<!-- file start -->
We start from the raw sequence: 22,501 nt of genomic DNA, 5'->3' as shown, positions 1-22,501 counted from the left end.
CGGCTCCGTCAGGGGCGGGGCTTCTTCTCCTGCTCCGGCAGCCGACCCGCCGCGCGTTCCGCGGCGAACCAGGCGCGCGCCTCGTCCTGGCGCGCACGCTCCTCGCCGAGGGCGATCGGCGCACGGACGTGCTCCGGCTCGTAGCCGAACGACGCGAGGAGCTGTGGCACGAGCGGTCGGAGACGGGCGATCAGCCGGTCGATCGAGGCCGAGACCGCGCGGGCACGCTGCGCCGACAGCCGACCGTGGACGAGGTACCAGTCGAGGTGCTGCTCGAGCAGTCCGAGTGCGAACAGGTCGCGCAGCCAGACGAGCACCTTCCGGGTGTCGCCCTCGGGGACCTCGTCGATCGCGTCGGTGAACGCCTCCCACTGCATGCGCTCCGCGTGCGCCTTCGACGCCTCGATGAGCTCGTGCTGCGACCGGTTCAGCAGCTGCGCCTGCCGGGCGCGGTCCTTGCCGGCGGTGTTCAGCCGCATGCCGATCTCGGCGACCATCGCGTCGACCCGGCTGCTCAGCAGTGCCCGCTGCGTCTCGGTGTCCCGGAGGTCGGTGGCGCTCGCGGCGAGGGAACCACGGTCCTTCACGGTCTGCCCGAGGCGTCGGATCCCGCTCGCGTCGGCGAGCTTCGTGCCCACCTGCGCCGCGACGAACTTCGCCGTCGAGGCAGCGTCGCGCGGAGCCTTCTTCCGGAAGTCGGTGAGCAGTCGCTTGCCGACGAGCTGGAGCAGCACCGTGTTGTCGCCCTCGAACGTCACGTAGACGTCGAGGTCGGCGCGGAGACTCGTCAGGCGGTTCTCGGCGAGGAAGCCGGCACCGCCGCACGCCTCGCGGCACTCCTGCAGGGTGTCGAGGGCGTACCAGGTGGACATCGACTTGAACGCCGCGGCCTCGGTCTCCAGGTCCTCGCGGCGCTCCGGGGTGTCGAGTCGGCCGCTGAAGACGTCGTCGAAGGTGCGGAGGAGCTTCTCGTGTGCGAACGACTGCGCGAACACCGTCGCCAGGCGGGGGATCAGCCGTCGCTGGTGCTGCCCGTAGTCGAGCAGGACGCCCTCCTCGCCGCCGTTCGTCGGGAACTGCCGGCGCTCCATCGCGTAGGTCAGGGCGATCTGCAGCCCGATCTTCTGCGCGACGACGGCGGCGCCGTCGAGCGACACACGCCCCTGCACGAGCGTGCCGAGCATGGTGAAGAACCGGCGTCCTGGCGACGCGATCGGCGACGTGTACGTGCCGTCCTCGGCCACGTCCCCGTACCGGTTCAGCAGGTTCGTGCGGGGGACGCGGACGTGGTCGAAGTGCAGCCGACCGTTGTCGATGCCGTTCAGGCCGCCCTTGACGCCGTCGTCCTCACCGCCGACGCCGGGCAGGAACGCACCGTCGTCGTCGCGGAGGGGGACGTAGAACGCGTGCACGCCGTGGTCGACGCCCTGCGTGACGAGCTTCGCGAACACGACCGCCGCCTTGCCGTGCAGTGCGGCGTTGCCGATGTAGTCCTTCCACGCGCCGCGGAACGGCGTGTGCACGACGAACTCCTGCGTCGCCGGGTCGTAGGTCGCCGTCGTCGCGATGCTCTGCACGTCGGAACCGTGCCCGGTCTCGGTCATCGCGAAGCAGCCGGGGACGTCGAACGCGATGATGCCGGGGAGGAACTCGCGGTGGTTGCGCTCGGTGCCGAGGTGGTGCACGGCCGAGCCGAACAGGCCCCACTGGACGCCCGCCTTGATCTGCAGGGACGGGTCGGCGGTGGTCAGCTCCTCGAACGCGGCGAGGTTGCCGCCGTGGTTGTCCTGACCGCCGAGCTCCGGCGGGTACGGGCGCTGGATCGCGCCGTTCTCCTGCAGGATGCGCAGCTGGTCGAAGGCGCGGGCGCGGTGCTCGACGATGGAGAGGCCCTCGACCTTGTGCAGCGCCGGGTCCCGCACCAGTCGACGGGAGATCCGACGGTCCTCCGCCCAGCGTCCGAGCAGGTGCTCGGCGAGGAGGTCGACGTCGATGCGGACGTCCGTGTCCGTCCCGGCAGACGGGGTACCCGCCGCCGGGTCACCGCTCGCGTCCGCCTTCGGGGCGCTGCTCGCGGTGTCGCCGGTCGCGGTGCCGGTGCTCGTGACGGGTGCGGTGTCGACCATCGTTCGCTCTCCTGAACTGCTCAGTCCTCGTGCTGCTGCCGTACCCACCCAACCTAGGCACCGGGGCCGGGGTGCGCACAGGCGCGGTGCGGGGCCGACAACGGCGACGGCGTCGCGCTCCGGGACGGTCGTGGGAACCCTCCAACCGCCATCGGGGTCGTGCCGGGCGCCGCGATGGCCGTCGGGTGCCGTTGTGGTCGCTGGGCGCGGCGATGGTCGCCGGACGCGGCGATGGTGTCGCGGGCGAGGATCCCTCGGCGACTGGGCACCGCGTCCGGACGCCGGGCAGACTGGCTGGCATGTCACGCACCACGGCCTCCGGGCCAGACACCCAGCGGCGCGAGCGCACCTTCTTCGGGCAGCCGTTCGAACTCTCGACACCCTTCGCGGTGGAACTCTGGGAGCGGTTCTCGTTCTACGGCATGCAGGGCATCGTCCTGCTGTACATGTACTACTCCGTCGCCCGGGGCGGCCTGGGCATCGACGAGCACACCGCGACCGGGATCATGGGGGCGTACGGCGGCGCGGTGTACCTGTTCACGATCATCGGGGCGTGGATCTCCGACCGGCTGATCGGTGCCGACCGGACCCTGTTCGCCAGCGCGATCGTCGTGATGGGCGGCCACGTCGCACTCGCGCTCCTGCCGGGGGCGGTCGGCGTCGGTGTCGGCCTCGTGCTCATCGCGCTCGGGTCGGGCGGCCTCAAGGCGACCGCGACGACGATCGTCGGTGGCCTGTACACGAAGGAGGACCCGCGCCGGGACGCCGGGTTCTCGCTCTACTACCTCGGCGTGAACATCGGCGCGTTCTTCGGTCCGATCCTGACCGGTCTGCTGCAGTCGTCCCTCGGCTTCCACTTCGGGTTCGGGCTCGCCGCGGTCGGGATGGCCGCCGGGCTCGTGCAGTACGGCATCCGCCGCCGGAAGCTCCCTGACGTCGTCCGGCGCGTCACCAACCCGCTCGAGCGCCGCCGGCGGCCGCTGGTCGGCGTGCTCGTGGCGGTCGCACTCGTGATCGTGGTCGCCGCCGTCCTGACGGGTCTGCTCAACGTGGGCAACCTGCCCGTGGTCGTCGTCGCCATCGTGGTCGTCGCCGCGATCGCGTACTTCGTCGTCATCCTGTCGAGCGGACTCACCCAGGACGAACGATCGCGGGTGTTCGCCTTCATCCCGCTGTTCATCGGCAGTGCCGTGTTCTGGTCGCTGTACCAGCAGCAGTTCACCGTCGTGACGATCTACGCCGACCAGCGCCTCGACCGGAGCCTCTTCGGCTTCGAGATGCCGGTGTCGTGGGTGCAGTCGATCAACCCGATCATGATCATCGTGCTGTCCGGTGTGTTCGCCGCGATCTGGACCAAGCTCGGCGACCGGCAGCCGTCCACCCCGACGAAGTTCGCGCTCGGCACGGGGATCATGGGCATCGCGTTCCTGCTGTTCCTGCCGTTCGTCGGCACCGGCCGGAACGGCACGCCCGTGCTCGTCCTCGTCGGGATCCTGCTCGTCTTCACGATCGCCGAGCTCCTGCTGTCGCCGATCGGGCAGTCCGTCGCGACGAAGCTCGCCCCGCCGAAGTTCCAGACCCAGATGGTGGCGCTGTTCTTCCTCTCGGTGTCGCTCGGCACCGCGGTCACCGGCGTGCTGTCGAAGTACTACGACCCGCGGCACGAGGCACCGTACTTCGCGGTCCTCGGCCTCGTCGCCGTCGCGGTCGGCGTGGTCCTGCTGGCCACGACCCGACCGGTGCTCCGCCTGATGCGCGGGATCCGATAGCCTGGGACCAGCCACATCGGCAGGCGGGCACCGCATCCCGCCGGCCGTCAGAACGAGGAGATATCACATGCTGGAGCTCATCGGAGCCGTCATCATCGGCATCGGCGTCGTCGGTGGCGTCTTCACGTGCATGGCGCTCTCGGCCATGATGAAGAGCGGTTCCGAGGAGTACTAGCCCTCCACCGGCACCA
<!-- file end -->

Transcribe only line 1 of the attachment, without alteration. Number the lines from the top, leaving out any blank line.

We start from the raw sequence: 22,501 nt of genomic DNA, 5'->3' as shown, positions 1-22,501 counted from the left end.